I have very nearly written this entire blog post just so that I can post that photo, but never mind.
But why, why Lord Kitchener? The answer, I think, lies in both the specifics of the early 1960s and the almost universal adolescent urge to get up your parents noses.
I’ve written about the early 1960s before. It’s the moment when the first generation comes of age who didn’t live through the war, not even a little tiny bit of it. They’re bored of hearing about the deprivations and the community spirit, they’re bored of self-sacrifice and drab. And most of all they are bored of hearing about the army. Because what does Lord Kitchener’s Valet sell at first? Surplus army uniforms.
And was this meant to irritate the grown-ups? Of course it was. A contemporary magazine article makes this clear.
Lord Kitchener of Khartoum would undoubtedly turn in his grave if he knew he was giving his name to a “with-it” boutique in London’s Portobello Road, and he would probably be even more horrified if he knew the boutique was selling the uniform of the British Army as the latest ‘mod’ gear.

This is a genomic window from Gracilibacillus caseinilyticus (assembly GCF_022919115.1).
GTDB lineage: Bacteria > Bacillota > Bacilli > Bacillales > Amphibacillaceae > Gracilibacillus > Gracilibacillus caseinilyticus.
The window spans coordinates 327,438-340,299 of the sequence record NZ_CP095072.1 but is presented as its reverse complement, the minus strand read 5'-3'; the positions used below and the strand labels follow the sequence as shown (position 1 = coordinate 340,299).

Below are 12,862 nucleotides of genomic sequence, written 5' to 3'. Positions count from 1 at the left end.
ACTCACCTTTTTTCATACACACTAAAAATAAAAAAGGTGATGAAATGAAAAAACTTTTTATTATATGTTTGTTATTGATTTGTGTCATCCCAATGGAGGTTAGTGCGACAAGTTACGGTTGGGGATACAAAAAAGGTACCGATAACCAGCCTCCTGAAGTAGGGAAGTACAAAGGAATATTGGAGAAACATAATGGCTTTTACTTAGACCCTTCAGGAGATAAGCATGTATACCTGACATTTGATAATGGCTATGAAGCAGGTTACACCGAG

The goading worked, too. In 1966 a ‘Muswell Hill youth’ received a conditional discharge after being stopped for wearing a Scots Guards tunic. But by then it was far too late: John Lennon, Eric Clapton and Mick Jagger all bought uniforms there and the red tunics and gold braid were everywhere. ‘I think it looked fashionable and smart,’ said Muswell Hill Youth, and it almost certainly did.
So the overwhelming urge to stick two fingers up at the British establishment, at their parents’ generation and the war is clear, but why did Lord Kitchener have to be brought into it all? Why wasn’t he old hat, so to speak?